---
for(int i=0; i<100; i++) {
Int j = new Int(i);
}
---


 
Reply With Quote
 
Chris Berg
Guest
Posts: n/a
 
      12-08-2004
On Wed, 08 Dec 2004 05:47:07 +0200, Daniel Sj÷blom
<(E-Mail Removed)_NOSPAM> wrote:

>
>In this case the two approaches compile to identical bytecode (which you
>could have verified yourself), so there is not much to discuss. Even if


How do I verify that?

>they didn't, worrying about this kind of microoptimization is utterly
>futile. A better improvement to #1, #2 would be a more readable version:
>
>String str;
>while ((str = dis.readLine()) != null)
>{
> ... something
>}


This is your own taste. Personally, I don't like concatenations like
that; a program does not necessarily get more readable by reducing the
number of characters or lines. I usualy stick to the principle of one
thing happening on each line. But if you prefer it like that, fine.
Just modify "A better improvement..." to "I think a better
improvement..."

Unless, of course, if your version actually runs faster? It appears to
have one less reference to the string than mine !!

Chris

 
Reply With Quote
 
Michael Borgwardt
Guest
Posts: n/a
 
      12-08-2004
Chris Berg wrote:
>>In this case the two approaches compile to identical bytecode (which you
>>could have verified yourself), so there is not much to discuss. Even if

>
>
> How do I verify that?


With the javap tool.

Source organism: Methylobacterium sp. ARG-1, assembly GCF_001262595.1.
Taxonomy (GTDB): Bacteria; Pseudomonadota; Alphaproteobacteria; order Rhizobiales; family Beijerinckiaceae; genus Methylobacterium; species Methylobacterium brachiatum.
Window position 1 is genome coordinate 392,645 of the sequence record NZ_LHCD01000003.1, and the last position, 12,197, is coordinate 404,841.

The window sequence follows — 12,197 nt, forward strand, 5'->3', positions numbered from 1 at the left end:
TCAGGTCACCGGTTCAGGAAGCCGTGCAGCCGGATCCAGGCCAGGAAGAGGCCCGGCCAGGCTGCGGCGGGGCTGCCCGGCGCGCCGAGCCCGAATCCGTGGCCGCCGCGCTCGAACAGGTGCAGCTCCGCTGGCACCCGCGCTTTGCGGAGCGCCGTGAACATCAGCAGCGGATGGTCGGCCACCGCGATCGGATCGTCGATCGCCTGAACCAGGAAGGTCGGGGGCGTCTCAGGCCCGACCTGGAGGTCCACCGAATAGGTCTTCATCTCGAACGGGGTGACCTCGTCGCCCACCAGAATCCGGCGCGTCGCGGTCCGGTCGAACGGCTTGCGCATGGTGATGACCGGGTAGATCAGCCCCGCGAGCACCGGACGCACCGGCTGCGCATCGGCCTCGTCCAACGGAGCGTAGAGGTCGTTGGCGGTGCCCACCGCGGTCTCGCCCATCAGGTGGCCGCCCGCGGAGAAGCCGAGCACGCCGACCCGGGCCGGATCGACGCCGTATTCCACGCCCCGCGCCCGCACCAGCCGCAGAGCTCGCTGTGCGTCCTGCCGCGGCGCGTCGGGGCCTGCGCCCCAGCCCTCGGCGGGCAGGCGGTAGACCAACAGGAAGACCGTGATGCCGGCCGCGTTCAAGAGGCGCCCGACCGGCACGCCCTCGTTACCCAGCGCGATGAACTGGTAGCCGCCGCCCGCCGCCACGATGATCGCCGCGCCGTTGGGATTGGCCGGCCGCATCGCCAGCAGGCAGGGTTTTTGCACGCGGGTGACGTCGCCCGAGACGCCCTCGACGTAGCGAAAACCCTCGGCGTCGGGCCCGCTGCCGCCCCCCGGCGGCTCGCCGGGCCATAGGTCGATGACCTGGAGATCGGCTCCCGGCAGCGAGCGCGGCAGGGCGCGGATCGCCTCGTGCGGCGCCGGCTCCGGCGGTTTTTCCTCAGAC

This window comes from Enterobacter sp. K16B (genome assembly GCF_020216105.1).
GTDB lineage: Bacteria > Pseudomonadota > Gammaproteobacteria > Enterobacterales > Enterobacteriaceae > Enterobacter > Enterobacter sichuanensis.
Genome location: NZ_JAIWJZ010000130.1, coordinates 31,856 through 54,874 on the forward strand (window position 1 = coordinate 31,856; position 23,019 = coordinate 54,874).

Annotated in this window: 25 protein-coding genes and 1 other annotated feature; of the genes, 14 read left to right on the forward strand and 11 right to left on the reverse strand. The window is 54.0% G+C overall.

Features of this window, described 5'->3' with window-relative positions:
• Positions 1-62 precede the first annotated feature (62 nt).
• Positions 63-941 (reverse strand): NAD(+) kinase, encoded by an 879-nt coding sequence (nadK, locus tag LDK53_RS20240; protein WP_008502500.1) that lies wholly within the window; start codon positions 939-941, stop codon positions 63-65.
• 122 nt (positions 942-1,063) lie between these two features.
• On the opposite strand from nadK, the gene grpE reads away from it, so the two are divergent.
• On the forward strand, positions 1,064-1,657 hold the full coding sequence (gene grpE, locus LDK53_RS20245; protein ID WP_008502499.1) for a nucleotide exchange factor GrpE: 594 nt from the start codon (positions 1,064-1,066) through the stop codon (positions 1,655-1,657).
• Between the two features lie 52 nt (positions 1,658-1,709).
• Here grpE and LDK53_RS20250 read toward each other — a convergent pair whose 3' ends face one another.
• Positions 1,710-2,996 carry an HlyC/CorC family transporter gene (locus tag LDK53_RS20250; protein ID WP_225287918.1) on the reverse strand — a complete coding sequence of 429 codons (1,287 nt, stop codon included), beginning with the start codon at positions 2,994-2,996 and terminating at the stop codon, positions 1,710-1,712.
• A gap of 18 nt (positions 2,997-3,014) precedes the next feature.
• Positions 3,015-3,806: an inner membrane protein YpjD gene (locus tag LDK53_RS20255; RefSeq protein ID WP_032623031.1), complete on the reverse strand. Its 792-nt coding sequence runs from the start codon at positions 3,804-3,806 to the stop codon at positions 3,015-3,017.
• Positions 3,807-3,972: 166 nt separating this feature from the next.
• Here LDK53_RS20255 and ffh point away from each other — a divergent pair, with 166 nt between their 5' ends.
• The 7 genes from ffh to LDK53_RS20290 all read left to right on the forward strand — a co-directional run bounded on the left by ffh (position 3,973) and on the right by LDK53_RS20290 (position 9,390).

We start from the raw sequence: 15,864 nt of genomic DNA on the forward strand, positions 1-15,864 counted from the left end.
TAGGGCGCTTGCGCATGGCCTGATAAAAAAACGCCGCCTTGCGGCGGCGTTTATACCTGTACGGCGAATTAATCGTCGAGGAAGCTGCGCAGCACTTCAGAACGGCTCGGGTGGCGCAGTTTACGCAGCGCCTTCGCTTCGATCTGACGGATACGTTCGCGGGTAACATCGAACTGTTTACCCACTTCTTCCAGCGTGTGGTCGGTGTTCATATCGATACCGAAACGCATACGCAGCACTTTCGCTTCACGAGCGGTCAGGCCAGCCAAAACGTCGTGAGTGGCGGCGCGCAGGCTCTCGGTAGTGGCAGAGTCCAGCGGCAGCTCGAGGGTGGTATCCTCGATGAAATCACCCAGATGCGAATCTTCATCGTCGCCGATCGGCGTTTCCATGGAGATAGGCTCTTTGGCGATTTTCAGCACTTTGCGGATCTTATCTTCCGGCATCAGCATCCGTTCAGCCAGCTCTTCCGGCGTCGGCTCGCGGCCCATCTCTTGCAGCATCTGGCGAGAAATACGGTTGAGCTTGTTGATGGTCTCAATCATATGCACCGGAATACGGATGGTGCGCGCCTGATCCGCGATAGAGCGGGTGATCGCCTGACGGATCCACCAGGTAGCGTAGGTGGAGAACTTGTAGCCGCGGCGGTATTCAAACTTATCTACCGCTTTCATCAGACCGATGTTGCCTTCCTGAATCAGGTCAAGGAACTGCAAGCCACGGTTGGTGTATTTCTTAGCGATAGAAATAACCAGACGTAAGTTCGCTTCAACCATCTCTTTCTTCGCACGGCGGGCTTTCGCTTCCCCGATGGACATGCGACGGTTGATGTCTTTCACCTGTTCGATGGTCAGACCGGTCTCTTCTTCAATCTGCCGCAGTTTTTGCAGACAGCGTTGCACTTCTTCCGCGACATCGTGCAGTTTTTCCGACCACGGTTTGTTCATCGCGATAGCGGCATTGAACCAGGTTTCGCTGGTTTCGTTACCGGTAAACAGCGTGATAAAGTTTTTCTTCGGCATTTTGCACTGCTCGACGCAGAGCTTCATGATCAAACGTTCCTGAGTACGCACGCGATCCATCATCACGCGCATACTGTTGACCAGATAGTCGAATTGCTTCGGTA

>>they didn't, worrying about this kind of microoptimization is utterly
>>futile. A better improvement to #1, #2 would be a more readable version:
>>
>>String str;
>>while ((str = dis.readLine()) != null)
>>{
>> ... something
>>}

>
>
> This is your own taste. Personally, I don't like concatenations like
> that; a program does not necessarily get more readable by reducing the
> number of characters or lines.


It's a well-known idiom that most programmers will recognize.


> Unless, of course, if your version actually runs faster?


Again: you should NOT change code to something less clear because of
some microoptimazion. But I don't think it's any faster either.
 
Reply With Quote
 
=?ISO-8859-1?Q?Daniel_Sj=F6blom?=
Guest
Posts: n/a
 
      12-08-2004
Chris Berg wrote:
>>In this case the two approaches compile to identical bytecode (which you
>>could have verified yourself), so there is not much to discuss. Even if